Also try rubbing poisin Ivy on your face and tell me that “all nautral” is all good for you. Lead is natural for god sakes.

  5. I certainly do not work there.

    This product can make the exact same claims as an advertiser on this very website can – look at Seventh Generations claims. Are they a “good” product. Virtually the same aren’t they? Their cleaning products are the same.

    SCJ is mainstream and are attempting to switch Millions of people over to a better natural product. That has a lot more overall impact on things than a smaller brand like Seventh Generation or Simple green.

    Also keep in mind farming coconuts and palm oils and shipping these ingredients from far away places and all over the U.S. IS NOT GOOD FOR THE ENVIRONMENT. Using any household cleaning production is not “good” for the plant.

  6. I know a lot about Seveth Generations home cleaning line. YEs the do have a Free Clear offering that is totally free of dyes and fragrance and that is awesome, but it represent as VERY small part of their total home cleaning sales.

    Their is not a single claim that they can make about their all purpose cleaner that Nautre’s Source can’t make. They are virtually identical products. Their home cleaning product is not safer for me or the planet that Nauture Source. It’s a fact.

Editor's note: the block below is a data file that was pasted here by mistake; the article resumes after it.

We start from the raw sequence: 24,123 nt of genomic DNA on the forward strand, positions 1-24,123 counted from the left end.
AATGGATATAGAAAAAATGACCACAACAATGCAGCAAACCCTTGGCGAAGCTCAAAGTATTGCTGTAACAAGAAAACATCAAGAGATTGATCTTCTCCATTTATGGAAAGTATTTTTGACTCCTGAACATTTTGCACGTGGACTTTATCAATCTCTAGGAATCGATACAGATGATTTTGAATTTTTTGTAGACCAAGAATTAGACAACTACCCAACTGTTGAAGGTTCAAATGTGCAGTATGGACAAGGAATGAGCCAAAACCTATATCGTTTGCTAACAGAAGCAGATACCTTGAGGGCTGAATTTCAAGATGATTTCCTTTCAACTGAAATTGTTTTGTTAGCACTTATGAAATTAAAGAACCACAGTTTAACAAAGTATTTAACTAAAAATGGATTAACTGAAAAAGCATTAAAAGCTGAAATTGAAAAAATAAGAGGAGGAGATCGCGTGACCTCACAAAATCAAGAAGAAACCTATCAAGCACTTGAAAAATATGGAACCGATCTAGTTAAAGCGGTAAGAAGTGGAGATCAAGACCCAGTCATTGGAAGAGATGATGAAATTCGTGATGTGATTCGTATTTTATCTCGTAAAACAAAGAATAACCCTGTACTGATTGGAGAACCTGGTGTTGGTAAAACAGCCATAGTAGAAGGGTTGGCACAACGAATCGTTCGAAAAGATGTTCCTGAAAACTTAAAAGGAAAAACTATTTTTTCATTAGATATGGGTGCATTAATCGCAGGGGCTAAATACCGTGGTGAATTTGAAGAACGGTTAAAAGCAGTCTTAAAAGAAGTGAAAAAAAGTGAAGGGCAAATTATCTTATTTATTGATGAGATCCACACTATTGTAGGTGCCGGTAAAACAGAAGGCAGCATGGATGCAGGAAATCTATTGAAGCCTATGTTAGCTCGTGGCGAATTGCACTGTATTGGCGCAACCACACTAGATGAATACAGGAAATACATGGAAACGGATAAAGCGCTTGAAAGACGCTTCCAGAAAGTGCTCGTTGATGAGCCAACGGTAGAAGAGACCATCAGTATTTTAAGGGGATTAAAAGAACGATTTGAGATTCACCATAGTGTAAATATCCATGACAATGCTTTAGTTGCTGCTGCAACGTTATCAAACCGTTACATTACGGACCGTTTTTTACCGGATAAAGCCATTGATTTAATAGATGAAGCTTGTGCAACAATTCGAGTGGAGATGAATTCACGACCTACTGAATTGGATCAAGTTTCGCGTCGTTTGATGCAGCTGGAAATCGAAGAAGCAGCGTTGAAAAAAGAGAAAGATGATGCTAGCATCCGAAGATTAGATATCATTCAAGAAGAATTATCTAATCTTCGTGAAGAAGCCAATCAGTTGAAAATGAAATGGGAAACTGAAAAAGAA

Of course SCJ is not as green as they are corporatly, but the line of Natures Source products is a very green product.

    It’s a good thing that Big companies that can really make a difference are creating green offerings.

    yeah for guys like you and me who get it, go with Seveth G. But NAutre’s Source will have a bigger impact on the planet and it is a step in the right direction

    BTW – you might want to do some research on SCJ. For a huge chemical company they are considered on of the most environmentally responsible. They have made some bad choices and mistakes but they really are leading the way in terms of major CPG companies.

    It’s so easy to label things Green Washing, Natures Source is not Green Washing it is what it says it is an nothing more.